Friday 7 February 2003
Despite my confident
prediction in the bar last night that there would be an overnight torrential
downpour of biblical proportions, it did not rain at all, so we decide it would
be a good day to visit the Ngorongoro Crater.
Before doing so,
however, we have a little unfinished business to attend to closer to home.
You will recall that a couple of nights ago we had been awoken early by
the sound of lions roaring but had then been unable to find them after sunrise.
Well, this morning we do find them. Only
a couple of kilometres from the lodge on the Lake Masek side of Lake Ndutu we
witness, alone, an orgy of greeting, rubbing and flirting between three large
(and very active!) male lions and four lionesses. Each male flirts with a
female, apart from one of the lucky brothers who has two females flirting with
him. As the whole scene is bathed
with a soft morning light I am hoping for some good photos – I have checked
the camcorder already which has the lions looking golden in the morning
sunshine. It is always nice to
witness interesting animal behaviour, and with lions you most often end up
watching them sleeping in the midday sun so we feel very lucky indeed.
After half an hour or
so we continue on our way towards the crater.
In terms of wildlife viewing, visiting the crater after spending time in
the wide-open spaces of the Serengeti plains at migration time is always going
to be somewhat of an anti-climax. Not
only is the quantity of animals present far less, but also the actual area of
the crater seems tiny in comparison. (However, it can be argued that this
would go for just about any wildlife experience after viewing the migration
here). This surprises me a little
as I have visited the crater twice before on other trips and have been incredibly
impressed – I suppose this is what visiting Ndutu in February does for you!
Ngorongoro Crater is justifiably known as the eighth natural wonder of the world
and is a veritable Garden of Eden. The
crater floor spans approximately twelve by ten miles and the rim of the crater
rises some two thousand feet above. Virtually
all the major species (excluding giraffes) are found there in good numbers
(especially impressive are the large herds of buffalo), and it is one of the few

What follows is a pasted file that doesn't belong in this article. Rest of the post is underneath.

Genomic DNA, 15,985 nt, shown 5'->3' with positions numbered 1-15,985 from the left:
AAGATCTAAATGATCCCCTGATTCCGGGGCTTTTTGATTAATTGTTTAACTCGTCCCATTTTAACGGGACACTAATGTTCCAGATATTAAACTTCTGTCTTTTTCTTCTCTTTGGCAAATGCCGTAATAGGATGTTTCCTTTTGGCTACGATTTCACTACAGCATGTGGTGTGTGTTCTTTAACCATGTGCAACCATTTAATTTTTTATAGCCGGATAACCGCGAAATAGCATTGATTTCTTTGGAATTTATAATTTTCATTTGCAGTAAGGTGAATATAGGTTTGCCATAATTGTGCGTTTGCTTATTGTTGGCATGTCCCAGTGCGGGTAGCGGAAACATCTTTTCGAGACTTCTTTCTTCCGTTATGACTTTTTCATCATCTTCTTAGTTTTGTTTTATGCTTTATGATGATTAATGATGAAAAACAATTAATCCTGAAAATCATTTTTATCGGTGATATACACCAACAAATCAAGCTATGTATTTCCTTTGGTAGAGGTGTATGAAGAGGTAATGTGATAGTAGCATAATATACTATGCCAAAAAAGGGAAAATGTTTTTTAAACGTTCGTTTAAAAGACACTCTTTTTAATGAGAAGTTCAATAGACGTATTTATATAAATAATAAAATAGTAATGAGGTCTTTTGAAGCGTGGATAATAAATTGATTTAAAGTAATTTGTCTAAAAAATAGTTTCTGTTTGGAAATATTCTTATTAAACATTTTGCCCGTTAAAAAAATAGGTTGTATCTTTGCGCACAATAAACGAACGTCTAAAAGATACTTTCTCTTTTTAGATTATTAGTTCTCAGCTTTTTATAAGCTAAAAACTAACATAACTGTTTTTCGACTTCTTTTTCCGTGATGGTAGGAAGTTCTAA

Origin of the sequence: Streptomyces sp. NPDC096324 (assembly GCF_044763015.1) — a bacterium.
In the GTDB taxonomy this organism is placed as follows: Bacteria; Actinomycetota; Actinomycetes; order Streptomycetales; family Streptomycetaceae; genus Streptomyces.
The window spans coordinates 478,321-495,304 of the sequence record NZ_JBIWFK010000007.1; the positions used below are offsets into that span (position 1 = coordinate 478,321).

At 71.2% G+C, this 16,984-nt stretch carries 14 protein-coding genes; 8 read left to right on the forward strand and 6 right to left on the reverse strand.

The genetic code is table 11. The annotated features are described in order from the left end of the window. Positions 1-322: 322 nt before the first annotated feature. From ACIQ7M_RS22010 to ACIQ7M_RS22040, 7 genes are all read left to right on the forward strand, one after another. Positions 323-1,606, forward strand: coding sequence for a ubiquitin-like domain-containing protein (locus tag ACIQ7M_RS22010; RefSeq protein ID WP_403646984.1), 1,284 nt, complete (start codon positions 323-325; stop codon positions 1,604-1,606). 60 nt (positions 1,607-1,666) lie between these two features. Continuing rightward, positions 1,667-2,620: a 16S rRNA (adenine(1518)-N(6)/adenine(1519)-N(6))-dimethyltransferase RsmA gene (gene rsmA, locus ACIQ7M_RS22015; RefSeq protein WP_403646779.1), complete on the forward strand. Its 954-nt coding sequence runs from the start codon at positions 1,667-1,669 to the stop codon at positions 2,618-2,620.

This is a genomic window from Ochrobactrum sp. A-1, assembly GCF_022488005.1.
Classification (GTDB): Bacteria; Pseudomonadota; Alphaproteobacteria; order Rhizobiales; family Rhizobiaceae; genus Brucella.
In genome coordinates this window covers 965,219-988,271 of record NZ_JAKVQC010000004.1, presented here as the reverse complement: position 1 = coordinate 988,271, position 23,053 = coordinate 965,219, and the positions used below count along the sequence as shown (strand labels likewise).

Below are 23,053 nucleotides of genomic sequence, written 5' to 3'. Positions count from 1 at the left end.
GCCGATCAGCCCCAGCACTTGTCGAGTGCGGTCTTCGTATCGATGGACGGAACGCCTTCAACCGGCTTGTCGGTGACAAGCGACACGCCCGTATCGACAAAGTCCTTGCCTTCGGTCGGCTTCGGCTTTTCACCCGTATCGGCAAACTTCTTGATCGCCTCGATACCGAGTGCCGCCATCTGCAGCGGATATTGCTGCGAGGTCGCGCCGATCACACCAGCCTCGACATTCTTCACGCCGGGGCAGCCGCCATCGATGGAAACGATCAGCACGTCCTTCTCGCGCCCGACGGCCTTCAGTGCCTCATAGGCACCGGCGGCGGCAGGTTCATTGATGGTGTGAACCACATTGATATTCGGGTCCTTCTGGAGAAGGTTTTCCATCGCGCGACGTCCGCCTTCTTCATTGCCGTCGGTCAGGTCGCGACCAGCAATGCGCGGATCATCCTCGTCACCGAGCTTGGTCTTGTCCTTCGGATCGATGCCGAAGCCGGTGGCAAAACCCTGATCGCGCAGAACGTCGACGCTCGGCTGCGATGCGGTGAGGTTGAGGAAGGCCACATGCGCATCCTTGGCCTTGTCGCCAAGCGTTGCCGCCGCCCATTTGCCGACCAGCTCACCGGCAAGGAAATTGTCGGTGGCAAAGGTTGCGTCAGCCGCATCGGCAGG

places in Tanzania where you can see the endangered Black Rhino – we saw four,
which comprises about a quarter of the crater’s total population.
What is interesting
about the animals – particularly the wildebeest and zebra – in the crater is
that their lives seem so much easier than their relatives in the Serengeti (if
this is not a foolish judgment to make sitting in the comfort of a Toyota Land
Cruiser sipping a bottle of coca cola!). Provided the rains do not fail they
only have to travel a short distance to drink, grazing is good, and although
there is a relatively high density of lions, they do not have to migrate.
Having already witnessed the mass exodus of wildebeest and zebra from the
Ndutu area towards the hidden valley along dusty tracks due to the lack of rain,
the calves and foals in tow being picked off by innumerable opportunist predators,
this advantage is not to be lightly dismissed.
Also they provide better photo opportunities as being that much more
used to cars, they happily approach much closer.
A highlight of the
visit today is taking an interesting lunch at the picnic spot next to the hippo
pool near Mandusi swamp, watching the grunting hippos and dodging large numbers
of potentially dangerous black kites which circle overhead looking to part
unsuspecting tourists from their food.
The last time I
visited the crater I was fortunate enough to see one of the most incredible
sequence of events I have ever seen (see the page entitled Tanzanian
Crater Madness for details), and although we did not see anything like that
this time, it just shows you how unpredictable wildlife viewing can be and no
matter how often you go on safari it is always best to remember the following
an open mind